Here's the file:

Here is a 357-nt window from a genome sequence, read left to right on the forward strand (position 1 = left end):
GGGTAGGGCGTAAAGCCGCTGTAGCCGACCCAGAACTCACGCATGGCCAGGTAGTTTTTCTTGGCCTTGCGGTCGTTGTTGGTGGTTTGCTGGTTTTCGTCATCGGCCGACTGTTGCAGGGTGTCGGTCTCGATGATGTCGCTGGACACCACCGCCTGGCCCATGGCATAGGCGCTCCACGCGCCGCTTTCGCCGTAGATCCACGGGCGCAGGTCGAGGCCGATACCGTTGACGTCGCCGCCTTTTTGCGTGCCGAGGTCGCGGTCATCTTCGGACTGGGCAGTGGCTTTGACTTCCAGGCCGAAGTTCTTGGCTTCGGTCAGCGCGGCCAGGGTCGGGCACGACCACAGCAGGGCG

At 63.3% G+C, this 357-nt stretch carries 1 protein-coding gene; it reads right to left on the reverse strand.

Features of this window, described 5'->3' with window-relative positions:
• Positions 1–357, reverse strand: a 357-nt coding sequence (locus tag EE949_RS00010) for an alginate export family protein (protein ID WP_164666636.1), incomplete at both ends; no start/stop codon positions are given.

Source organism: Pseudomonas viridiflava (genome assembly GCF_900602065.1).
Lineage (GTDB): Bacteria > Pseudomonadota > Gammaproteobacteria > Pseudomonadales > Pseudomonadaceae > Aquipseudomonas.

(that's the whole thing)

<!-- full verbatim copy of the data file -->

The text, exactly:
Here is a 357-nt window from a genome sequence, read left to right on the forward strand (position 1 = left end):
GGGTAGGGCGTAAAGCCGCTGTAGCCGACCCAGAACTCACGCATGGCCAGGTAGTTTTTCTTGGCCTTGCGGTCGTTGTTGGTGGTTTGCTGGTTTTCGTCATCGGCCGACTGTTGCAGGGTGTCGGTCTCGATGATGTCGCTGGACACCACCGCCTGGCCCATGGCATAGGCGCTCCACGCGCCGCTTTCGCCGTAGATCCACGGGCGCAGGTCGAGGCCGATACCGTTGACGTCGCCGCCTTTTTGCGTGCCGAGGTCGCGGTCATCTTCGGACTGGGCAGTGGCTTTGACTTCCAGGCCGAAGTTCTTGGCTTCGGTCAGCGCGGCCAGGGTCGGGCACGACCACAGCAGGGCG

At 63.3% G+C, this 357-nt stretch carries 1 protein-coding gene; it reads right to left on the reverse strand.

Features of this window, described 5'->3' with window-relative positions:
• Positions 1–357, reverse strand: a 357-nt coding sequence (locus tag EE949_RS00010) for an alginate export family protein (protein ID WP_164666636.1), incomplete at both ends; no start/stop codon positions are given.

Source organism: Pseudomonas viridiflava (genome assembly GCF_900602065.1).
Lineage (GTDB): Bacteria > Pseudomonadota > Gammaproteobacteria > Pseudomonadales > Pseudomonadaceae > Aquipseudomonas.